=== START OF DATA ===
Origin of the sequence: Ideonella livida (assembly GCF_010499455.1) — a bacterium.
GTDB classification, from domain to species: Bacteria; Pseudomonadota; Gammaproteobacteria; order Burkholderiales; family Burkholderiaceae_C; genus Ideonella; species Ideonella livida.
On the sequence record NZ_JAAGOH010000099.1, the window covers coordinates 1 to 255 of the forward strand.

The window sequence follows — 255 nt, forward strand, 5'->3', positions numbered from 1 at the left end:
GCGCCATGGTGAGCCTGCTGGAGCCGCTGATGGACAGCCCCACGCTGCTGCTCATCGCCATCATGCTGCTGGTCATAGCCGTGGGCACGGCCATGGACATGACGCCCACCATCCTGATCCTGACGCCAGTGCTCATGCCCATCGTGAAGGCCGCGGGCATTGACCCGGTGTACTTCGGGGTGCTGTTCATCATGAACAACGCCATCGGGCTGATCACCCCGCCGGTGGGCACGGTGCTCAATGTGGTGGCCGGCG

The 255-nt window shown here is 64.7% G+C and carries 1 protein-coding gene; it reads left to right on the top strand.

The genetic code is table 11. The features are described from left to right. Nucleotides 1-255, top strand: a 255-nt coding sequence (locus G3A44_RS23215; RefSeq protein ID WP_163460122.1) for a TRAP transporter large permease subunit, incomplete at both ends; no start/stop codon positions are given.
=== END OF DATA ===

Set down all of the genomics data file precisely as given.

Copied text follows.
Origin of the sequence: Ideonella livida (assembly GCF_010499455.1) — a bacterium.
GTDB classification, from domain to species: Bacteria; Pseudomonadota; Gammaproteobacteria; order Burkholderiales; family Burkholderiaceae_C; genus Ideonella; species Ideonella livida.
On the sequence record NZ_JAAGOH010000099.1, the window covers coordinates 1 to 255 of the forward strand.

The window sequence follows — 255 nt, forward strand, 5'->3', positions numbered from 1 at the left end:
GCGCCATGGTGAGCCTGCTGGAGCCGCTGATGGACAGCCCCACGCTGCTGCTCATCGCCATCATGCTGCTGGTCATAGCCGTGGGCACGGCCATGGACATGACGCCCACCATCCTGATCCTGACGCCAGTGCTCATGCCCATCGTGAAGGCCGCGGGCATTGACCCGGTGTACTTCGGGGTGCTGTTCATCATGAACAACGCCATCGGGCTGATCACCCCGCCGGTGGGCACGGTGCTCAATGTGGTGGCCGGCG

The 255-nt window shown here is 64.7% G+C and carries 1 protein-coding gene; it reads left to right on the top strand.

The genetic code is table 11. The features are described from left to right. Nucleotides 1-255, top strand: a 255-nt coding sequence (locus G3A44_RS23215; RefSeq protein ID WP_163460122.1) for a TRAP transporter large permease subunit, incomplete at both ends; no start/stop codon positions are given.